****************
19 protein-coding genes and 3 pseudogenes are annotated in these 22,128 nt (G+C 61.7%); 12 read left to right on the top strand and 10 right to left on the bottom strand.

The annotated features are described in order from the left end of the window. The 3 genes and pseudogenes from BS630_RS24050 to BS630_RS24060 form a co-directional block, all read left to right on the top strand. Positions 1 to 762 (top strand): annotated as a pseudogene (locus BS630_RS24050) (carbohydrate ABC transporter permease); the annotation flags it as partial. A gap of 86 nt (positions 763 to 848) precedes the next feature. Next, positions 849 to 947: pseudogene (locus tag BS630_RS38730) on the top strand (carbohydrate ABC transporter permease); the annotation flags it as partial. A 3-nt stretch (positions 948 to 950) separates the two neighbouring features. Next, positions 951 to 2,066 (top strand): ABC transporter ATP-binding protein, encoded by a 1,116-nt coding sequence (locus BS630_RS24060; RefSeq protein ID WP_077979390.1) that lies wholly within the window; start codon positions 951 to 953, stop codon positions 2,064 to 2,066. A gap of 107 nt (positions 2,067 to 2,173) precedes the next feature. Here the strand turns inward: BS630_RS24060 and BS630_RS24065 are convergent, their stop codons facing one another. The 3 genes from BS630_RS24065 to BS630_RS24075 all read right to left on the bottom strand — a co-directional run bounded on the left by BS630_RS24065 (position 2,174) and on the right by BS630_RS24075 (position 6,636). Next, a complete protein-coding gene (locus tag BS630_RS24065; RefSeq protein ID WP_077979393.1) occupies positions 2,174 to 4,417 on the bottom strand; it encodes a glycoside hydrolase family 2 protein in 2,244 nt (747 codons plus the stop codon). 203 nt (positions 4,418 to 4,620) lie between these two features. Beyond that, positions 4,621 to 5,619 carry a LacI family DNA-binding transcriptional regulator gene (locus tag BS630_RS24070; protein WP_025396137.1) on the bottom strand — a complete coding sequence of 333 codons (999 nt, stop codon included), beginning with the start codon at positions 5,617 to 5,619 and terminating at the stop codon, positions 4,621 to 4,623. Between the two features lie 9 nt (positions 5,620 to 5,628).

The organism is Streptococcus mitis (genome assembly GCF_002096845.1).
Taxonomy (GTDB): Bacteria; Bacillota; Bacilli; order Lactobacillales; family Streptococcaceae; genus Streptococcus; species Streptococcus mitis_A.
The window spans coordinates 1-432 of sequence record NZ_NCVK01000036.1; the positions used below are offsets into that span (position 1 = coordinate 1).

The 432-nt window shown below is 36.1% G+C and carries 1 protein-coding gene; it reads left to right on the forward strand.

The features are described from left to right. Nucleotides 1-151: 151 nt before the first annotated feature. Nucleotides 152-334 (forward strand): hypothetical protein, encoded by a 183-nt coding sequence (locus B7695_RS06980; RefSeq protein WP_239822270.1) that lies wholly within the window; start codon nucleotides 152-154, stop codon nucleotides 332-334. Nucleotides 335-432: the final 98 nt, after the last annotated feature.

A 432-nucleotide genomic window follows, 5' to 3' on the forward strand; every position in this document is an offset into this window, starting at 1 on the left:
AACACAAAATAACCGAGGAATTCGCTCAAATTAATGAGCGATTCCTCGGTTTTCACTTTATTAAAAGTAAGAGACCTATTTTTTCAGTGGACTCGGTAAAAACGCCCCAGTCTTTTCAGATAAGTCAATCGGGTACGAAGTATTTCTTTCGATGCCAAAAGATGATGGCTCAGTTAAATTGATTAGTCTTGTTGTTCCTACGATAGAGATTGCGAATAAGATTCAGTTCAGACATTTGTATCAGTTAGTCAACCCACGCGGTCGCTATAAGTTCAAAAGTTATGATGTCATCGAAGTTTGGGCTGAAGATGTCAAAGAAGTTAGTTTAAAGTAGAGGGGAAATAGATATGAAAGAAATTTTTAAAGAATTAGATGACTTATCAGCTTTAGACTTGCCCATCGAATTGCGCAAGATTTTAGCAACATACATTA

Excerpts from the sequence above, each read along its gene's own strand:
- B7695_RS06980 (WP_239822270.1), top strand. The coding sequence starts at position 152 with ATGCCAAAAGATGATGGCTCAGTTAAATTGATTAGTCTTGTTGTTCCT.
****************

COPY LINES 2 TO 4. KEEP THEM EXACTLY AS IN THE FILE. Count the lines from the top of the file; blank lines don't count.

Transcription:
The annotated features are described in order from the left end of the window. The 3 genes and pseudogenes from BS630_RS24050 to BS630_RS24060 form a co-directional block, all read left to right on the top strand. Positions 1 to 762 (top strand): annotated as a pseudogene (locus BS630_RS24050) (carbohydrate ABC transporter permease); the annotation flags it as partial. A gap of 86 nt (positions 763 to 848) precedes the next feature. Next, positions 849 to 947: pseudogene (locus tag BS630_RS38730) on the top strand (carbohydrate ABC transporter permease); the annotation flags it as partial. A 3-nt stretch (positions 948 to 950) separates the two neighbouring features. Next, positions 951 to 2,066 (top strand): ABC transporter ATP-binding protein, encoded by a 1,116-nt coding sequence (locus BS630_RS24060; RefSeq protein ID WP_077979390.1) that lies wholly within the window; start codon positions 951 to 953, stop codon positions 2,064 to 2,066. A gap of 107 nt (positions 2,067 to 2,173) precedes the next feature. Here the strand turns inward: BS630_RS24060 and BS630_RS24065 are convergent, their stop codons facing one another. The 3 genes from BS630_RS24065 to BS630_RS24075 all read right to left on the bottom strand — a co-directional run bounded on the left by BS630_RS24065 (position 2,174) and on the right by BS630_RS24075 (position 6,636). Next, a complete protein-coding gene (locus tag BS630_RS24065; RefSeq protein ID WP_077979393.1) occupies positions 2,174 to 4,417 on the bottom strand; it encodes a glycoside hydrolase family 2 protein in 2,244 nt (747 codons plus the stop codon). 203 nt (positions 4,418 to 4,620) lie between these two features. Beyond that, positions 4,621 to 5,619 carry a LacI family DNA-binding transcriptional regulator gene (locus tag BS630_RS24070; protein WP_025396137.1) on the bottom strand — a complete coding sequence of 333 codons (999 nt, stop codon included), beginning with the start codon at positions 5,617 to 5,619 and terminating at the stop codon, positions 4,621 to 4,623. Between the two features lie 9 nt (positions 5,620 to 5,628).

The organism is Streptococcus mitis (genome assembly GCF_002096845.1).
Taxonomy (GTDB): Bacteria; Bacillota; Bacilli; order Lactobacillales; family Streptococcaceae; genus Streptococcus; species Streptococcus mitis_A.